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296. Time of Plowing.—The evidence appears conclusive that the question of time of plowing relates to economic farm management rather than to differences in comparative yields. The experimental evidence on the subject of fall and spring plowing is meager and inconclusive. At the Nebraska Station1 much better yields of grain were obtained from plowing in September than in April, but no material difference was obtained from plowing in November than April. There are fine clay soils which become during the winter, if fall-plowed, so hard and compact as to make the preparation of a suitable seed bed at planting time a difficult task. Usually, however, the frosts of winter have a mellowing influence and increase the ease of preparing the seed bed. As fall plowing seldom affects the yield adversely, at least, it is generally good farm practice to plow in the fall those areas to which manure is not to be applied during winter and spring. Early plowing in the spring as compared with late plowing tends to conserve the soil moisture both by preventing evaporation of water and by increasing the amount of rainfall held.

1 Neb. Bui. 54.


Single row stalk cutter used for cutting up stalks, where maize follows maize, to prevent stalks from interfering with the operation of the cultivator.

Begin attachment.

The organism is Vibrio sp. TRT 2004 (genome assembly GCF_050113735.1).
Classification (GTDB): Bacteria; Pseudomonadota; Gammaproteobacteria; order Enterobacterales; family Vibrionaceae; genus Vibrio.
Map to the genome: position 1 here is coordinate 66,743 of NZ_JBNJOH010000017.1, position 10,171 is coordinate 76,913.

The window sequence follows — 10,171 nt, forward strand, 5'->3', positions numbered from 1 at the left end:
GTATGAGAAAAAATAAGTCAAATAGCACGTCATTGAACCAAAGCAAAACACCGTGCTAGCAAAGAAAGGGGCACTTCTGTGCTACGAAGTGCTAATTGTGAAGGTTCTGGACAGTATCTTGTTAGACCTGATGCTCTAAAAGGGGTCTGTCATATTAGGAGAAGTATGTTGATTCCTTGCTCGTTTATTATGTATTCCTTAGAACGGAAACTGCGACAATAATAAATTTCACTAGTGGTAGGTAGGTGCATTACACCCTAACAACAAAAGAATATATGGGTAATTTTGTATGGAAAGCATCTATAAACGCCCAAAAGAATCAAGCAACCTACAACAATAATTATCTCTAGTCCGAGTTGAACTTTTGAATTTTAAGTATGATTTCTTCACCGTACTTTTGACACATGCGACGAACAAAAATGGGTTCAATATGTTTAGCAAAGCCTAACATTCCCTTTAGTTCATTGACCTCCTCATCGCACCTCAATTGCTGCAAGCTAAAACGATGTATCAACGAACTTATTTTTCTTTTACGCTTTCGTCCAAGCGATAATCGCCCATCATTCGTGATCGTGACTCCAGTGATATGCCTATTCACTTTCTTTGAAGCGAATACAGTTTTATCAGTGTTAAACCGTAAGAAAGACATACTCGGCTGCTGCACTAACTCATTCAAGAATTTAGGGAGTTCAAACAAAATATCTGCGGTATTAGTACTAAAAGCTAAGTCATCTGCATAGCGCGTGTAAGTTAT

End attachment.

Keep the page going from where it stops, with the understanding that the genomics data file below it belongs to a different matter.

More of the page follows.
Quiroga has shown that early plowing as compared with late plowing may not only increase the percentage of moisture in the soil and the yield of maize, but that the nitric nitrogen in the soil may be considerably increased. The available nitrogen in parts per million of dry soil was found to be as follows:1


On the other hand, early plowing decreases the amount of organic matter which will be incorporated in the soil if the land is in sod or a cover crop. Where the land is badly infested with perennial weeds, such as the bindweed or morning glory, late plowing destroys the growth already started and gives the maize plant a chance at least to start even. When the land is plowed immediately before planting, it may be at once dragged or rolled and then harrowed and planted while the surface is still fresh and moist. When the plowing is done earlier in the spring the surface requires working at once to prevent it from becoming hard, thus generally increasing the amount of labor to get a good seed bed.